“Simple gestures of compassion and humanity from Israel may open many doors to the heart of the arabs.”

You are so right, and it is so basic. It is a universal truth, applicable everywhere, to all people. But the problem seems to be, that my people truly don’t feel they’ve victimized anyone – they feel the victim. Though I’m no psychologist, I claim that we really haven’t dissociated ourselves yet from the horrific results the Holocaust had on our grandparents, and as a result on their children, who are our parents. My generation is the first one in our history that really had a chance to grow up without seeing the results of the Holocaust first-hand.

My parents grew up in a home that had Holocaust survivors – people that saw, experienced, lived through, and miraculously survived one of the most horrific episodes in human history. All of their brothers and sisters, parents, uncles, aunts, everyone were sent to concentration camps, and left them through gas chamgers and chimneys. Imagine (my parents) growing up with parents who survived this hell. Thankfully, I grew up differently. I also spent a good part of my life abroad. I have a very different perspective from most Israelis. I know what Arabs are really like, not only the ones that are shown on our TV sets in Israel, or that play certain roles in our books as we grow up. Arabs had a very different part in our national ethos, than the one I saw whilst abroad.

It is truly a catastrophe, that a people that were a victim of one of the worst crimes in history, would soon afterwards use their newly acquired power to rule over and victimize another people, who have no less basic human rights than any of us did, or do. But most Israelis still do not understand this. As I’ve said to Akbar a few times before, when we are in the 7-day period of mourning after a person has passed away (we call it the “Shiv’a”), Jewish tradition has us cover up all mirrors in the house – so that we would not be tempted to think about ourselves during this period. I said to Akbar, that after 62 years, it is time we took off the covers. It is time we looked ourselves in the mirror.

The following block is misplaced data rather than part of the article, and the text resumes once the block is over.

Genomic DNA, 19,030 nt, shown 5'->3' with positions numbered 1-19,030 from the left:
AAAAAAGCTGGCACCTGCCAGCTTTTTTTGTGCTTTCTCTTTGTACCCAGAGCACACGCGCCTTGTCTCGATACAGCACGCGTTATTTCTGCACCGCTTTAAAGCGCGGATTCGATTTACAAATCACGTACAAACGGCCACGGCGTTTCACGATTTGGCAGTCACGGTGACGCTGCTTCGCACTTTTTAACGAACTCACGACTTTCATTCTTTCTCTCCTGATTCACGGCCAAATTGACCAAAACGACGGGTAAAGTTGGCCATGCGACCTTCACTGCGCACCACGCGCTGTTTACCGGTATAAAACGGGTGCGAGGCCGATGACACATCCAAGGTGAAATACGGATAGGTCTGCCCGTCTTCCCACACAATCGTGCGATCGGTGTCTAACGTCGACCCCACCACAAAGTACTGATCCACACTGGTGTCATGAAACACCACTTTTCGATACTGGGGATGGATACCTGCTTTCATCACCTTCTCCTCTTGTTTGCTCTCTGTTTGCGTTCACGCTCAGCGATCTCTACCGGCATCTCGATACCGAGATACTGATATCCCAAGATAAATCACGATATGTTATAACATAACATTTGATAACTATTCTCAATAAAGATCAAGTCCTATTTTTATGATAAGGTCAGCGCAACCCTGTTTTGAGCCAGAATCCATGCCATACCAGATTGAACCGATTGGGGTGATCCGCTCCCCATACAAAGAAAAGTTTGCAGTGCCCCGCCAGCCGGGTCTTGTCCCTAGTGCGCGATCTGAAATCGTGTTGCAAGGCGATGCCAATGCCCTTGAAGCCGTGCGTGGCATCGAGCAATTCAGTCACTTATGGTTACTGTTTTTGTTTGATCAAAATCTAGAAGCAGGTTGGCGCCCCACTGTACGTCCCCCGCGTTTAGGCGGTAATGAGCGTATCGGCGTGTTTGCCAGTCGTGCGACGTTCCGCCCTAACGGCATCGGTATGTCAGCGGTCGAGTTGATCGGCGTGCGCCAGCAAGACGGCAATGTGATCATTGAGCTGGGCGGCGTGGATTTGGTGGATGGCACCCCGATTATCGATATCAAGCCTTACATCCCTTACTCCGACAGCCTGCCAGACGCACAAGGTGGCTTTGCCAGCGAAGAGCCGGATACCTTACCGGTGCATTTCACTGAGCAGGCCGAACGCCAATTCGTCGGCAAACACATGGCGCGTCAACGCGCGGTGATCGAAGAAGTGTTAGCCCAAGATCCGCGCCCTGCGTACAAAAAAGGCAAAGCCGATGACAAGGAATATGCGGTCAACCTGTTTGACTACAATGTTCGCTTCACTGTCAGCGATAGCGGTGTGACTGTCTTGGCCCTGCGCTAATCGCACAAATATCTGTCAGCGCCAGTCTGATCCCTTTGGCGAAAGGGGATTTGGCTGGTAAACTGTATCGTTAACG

But WD, though we are the stronger nation in the region, we are still very weak in many ways. I doubt we will be the first to exhibit emotional courage, and to apologize to the Palestinians for what we’ve done. Sadat must have realized this, when he decided not to wait for the Israelis to wake up, and got on a plane and came to Jerusalem. While I understand that Bashar doesn’t want to seem like another Sadat, and that indeed the situation is different today, I do think Syria is far stronger than it thinks, and should find a way to “help us help ourselves”. It should talk to us, the Israeli people. It should allay our fears, or at least spell out its own hopes for a peaceful future. The direct-contact is what’s terribly missing in our conflict. We’ve only met on battlefields, and on TV-screens where reporters and politicians delivered their interest-driven information to us. How can either one of us allay our fears, remove the distrust and suspicion, even just long enough to negotiate a peace treaty?